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Discussion Starter #1
In todays Front Sight newsletter, Dr. Piazza said that its okay to practice in your home and dry fire modern firearms with free floating fireing pins. Goes against everything I was ever taught. Here is the link, read it for yourself.

Front Sight

I trust Dr. Piazza, been to Front Sight and love it. Dr. Piazza actually wanted me to move to NV and work for him. However, I think I will still use Snap Caps.
 

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About the only thing in modern guns you should not dry fire is the shotgun.

Pistols and revolvers should be fine. As a matter of fact, a significant part of your training should be dry fire practice.

I don't use snap caps and have never had any problems. Thousands of dry fire trigger pulls and all my guns still go bang with complete reliability.
 

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Pistols and revolvers should be fine. As a matter of fact, a significant part of your training should be dry fire practice.
+1 I agree with this as well.
 

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About the only thing in modern guns you should not dry fire is the shotgun.
Uhm . . . I hate to disagree . . . but, your statement is correct if you are only considering centerfire ammunition. Dry firing is a good way to screw up your rimfire pistol.

Reg
 

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Damn... I knew I was forgetting something! Yeah, I only have one rimfire and I just shoot it with live ammo.

Sorry about the incomplete statement.
 

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the Kel-Tec pistols should NOT be dry fired without a snap cap. They are also "modern pistols".

Be careful of advise from "expert sources".


surv
 

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That's how you practice...never been a problem for me.:smoke23:
 

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Just dont dry fire the SR9 with out a clip in it....ewwww
 

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Discussion Starter #11
Dont get my wrong, I dry fire all the time. I know its the one of the best ways and most inexpensive ways to practice. But I was always taught and teach that its best to use snap caps. They even taught that at Front Sight. That is why I was taken back by this.
 

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I hope it's OK... if not I'm gonna have to buy some new SD guns.... think the Mrs. will buy that one?
 

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I use snap caps for dry fire practice for my autos. While I agree most modern weapons should fair pretty well. I would rather not take the chance, plus I can practice TRB drills and others with the dummy rounds.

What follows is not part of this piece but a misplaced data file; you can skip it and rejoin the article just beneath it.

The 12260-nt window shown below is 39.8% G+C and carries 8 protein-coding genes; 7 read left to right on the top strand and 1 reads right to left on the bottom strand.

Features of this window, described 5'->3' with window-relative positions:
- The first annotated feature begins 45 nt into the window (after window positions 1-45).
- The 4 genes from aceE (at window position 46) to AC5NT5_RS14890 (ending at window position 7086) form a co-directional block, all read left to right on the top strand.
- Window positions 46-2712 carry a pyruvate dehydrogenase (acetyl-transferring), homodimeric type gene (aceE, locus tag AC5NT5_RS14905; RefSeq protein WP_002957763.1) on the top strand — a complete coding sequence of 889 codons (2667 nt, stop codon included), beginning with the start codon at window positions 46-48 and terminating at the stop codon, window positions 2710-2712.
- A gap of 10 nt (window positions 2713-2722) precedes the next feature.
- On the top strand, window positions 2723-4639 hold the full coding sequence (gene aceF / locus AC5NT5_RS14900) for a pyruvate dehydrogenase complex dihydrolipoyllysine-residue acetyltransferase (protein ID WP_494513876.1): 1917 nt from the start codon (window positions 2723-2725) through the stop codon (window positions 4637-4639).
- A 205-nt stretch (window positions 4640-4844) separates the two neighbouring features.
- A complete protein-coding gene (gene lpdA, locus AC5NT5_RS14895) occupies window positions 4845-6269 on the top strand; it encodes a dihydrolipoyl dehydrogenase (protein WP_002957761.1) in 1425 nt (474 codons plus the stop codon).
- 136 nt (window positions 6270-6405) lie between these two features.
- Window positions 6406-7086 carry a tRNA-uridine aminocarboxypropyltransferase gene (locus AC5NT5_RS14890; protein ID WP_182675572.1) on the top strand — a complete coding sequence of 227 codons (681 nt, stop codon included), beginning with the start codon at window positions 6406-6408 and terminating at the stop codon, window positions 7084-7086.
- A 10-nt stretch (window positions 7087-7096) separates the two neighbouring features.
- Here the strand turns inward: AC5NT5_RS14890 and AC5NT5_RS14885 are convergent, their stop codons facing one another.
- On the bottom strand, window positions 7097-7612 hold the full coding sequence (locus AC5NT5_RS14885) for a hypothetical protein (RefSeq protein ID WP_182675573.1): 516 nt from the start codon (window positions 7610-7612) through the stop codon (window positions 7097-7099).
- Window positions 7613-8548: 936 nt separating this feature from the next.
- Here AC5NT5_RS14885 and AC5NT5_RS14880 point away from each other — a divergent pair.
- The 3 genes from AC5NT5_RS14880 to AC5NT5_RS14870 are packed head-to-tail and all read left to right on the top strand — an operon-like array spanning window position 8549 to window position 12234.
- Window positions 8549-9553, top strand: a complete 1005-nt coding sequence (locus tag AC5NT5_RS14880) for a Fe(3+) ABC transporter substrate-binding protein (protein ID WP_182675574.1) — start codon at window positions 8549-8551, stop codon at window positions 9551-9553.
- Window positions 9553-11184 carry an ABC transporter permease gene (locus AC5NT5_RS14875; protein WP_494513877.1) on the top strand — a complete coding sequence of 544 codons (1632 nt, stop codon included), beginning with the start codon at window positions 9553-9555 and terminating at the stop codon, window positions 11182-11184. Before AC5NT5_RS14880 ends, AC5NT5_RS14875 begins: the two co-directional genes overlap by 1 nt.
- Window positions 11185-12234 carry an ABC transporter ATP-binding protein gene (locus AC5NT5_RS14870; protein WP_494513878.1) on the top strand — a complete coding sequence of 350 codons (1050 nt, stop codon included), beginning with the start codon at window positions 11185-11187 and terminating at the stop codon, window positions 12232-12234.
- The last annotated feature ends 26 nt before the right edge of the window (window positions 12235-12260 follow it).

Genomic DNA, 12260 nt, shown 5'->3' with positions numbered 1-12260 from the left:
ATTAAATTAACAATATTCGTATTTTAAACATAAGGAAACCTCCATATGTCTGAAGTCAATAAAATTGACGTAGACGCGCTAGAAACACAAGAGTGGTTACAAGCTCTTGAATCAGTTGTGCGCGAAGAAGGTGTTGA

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My guns have been dry fired thousands of times.
Yes, it really IS OK to not use snap-caps.
Colt, S&W, Glock, Ruger, SIG, HK,...etc.
Go for it.
Most rimfire firearms should not be dry fired. Some rimfire are actually OK to dry fire. You need to read the manual or call and ask the maker.
The Kel-Tec pistols should not be dry-fired.
 

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My guns have been dry fired thousands of times.
Yes, it really IS OK to not use snap-caps.
Colt, S&W, Glock, Ruger, SIG, HK,...etc.
Go for it.
Most rimfire firearms should not be dry fired. Some rimfire are actually OK to dry fire. You need to read the manual or call and ask the maker.
The Kel-Tec pistols should not be dry-fired.
on the ruger auto's check the owner's manual a few of the newer ones have that stupid magazine disconnect safety. I know my p345 has it and i've read things where even dry fireing w/ the mag per user manual instructions still messed up the gun. easier to juts take out the little piece that does it and its good to go. the mark III has magazine disconnect as well :(
 

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I'll let students dry fire a few times in class in a safe direction, but when I spend time honing trigger skill, I use snap caps or ammo safe. I have students load each other's mags by hiding a snap cap somewhere in the line for clearing drills.
 

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Discussion Starter #19
I'll let students dry fire a few times in class in a safe direction, but when I spend time honing trigger skill, I use snap caps or ammo safe. I have students load each other's mags by hiding a snap cap somewhere in the line for clearing drills.
I do the same thing with my students. However, its a requirement at our range to have snap caps if you are dry fireing. I was part of the decision to come up with that rule. I just dont like firing on an empty chamber. I was also told (along time ago) that letting the slide fall on the chamber without something to coushin the impact (brass) could mess up the chamber and slide. I guess it will start to mushroom, I dont not know only because I always use snap caps.
 

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The dry firing restriction came from back in the day when the firing pin was part of the hammer. If the hammer was allowed to fully impact without a cartridge in place there was the possibility of snapping off the firing pin.

Much less of a chance in today's modern pistols. Snap caps are good for those still squeamish about dry firing or if the manufacturer recommends them.
 
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